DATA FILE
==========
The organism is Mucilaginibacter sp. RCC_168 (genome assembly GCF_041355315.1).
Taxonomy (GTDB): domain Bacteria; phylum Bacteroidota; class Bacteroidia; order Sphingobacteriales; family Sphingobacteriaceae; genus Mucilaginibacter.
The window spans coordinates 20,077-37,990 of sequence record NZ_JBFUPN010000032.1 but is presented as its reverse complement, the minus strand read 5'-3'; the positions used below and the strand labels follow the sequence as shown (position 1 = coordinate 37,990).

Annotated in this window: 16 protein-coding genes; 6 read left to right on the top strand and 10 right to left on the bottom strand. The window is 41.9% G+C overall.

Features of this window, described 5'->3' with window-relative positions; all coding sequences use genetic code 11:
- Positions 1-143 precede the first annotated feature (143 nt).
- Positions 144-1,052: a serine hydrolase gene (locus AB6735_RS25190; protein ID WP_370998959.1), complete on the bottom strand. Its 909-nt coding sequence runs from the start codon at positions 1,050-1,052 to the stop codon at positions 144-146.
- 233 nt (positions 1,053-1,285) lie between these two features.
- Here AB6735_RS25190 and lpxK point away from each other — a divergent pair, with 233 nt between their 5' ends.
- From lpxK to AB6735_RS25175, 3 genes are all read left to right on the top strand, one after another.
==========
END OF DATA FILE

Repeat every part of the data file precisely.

The organism is Mucilaginibacter sp. RCC_168 (genome assembly GCF_041355315.1).
Taxonomy (GTDB): domain Bacteria; phylum Bacteroidota; class Bacteroidia; order Sphingobacteriales; family Sphingobacteriaceae; genus Mucilaginibacter.
The window spans coordinates 20,077-37,990 of sequence record NZ_JBFUPN010000032.1 but is presented as its reverse complement, the minus strand read 5'-3'; the positions used below and the strand labels follow the sequence as shown (position 1 = coordinate 37,990).

Annotated in this window: 16 protein-coding genes; 6 read left to right on the top strand and 10 right to left on the bottom strand. The window is 41.9% G+C overall.

Features of this window, described 5'->3' with window-relative positions; all coding sequences use genetic code 11:
- Positions 1-143 precede the first annotated feature (143 nt).
- Positions 144-1,052: a serine hydrolase gene (locus AB6735_RS25190; protein ID WP_370998959.1), complete on the bottom strand. Its 909-nt coding sequence runs from the start codon at positions 1,050-1,052 to the stop codon at positions 144-146.
- 233 nt (positions 1,053-1,285) lie between these two features.
- Here AB6735_RS25190 and lpxK point away from each other — a divergent pair, with 233 nt between their 5' ends.
- From lpxK to AB6735_RS25175, 3 genes are all read left to right on the top strand, one after another.